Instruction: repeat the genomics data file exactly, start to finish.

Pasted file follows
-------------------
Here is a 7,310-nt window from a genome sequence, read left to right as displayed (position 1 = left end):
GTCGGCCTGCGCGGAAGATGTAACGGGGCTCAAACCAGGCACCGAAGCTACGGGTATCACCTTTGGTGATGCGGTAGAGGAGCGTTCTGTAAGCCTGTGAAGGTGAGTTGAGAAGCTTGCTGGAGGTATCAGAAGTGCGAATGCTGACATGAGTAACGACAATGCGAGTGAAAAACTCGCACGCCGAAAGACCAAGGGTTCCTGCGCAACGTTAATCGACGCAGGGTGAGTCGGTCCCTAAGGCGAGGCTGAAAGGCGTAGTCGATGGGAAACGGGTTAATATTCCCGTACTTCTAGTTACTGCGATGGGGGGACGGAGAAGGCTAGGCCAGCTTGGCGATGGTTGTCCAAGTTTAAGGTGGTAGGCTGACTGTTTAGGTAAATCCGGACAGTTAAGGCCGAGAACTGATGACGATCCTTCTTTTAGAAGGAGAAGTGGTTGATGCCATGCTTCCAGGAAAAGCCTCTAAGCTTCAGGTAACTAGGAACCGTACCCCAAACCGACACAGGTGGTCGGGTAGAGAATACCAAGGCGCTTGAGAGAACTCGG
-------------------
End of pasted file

Here is a 7,310-nt window from a genome sequence, read left to right as displayed (position 1 = left end):
GTCGGCCTGCGCGGAAGATGTAACGGGGCTCAAACCAGGCACCGAAGCTACGGGTATCACCTTTGGTGATGCGGTAGAGGAGCGTTCTGTAAGCCTGTGAAGGTGAGTTGAGAAGCTTGCTGGAGGTATCAGAAGTGCGAATGCTGACATGAGTAACGACAATGCGAGTGAAAAACTCGCACGCCGAAAGACCAAGGGTTCCTGCGCAACGTTAATCGACGCAGGGTGAGTCGGTCCCTAAGGCGAGGCTGAAAGGCGTAGTCGATGGGAAACGGGTTAATATTCCCGTACTTCTAGTTACTGCGATGGGGGGACGGAGAAGGCTAGGCCAGCTTGGCGATGGTTGTCCAAGTTTAAGGTGGTAGGCTGACTGTTTAGGTAAATCCGGACAGTTAAGGCCGAGAACTGATGACGATCCTTCTTTTAGAAGGAGAAGTGGTTGATGCCATGCTTCCAGGAAAAGCCTCTAAGCTTCAGGTAACTAGGAACCGTACCCCAAACCGACACAGGTGGTCGGGTAGAGAATACCAAGGCGCTTGAGAGAACTCGG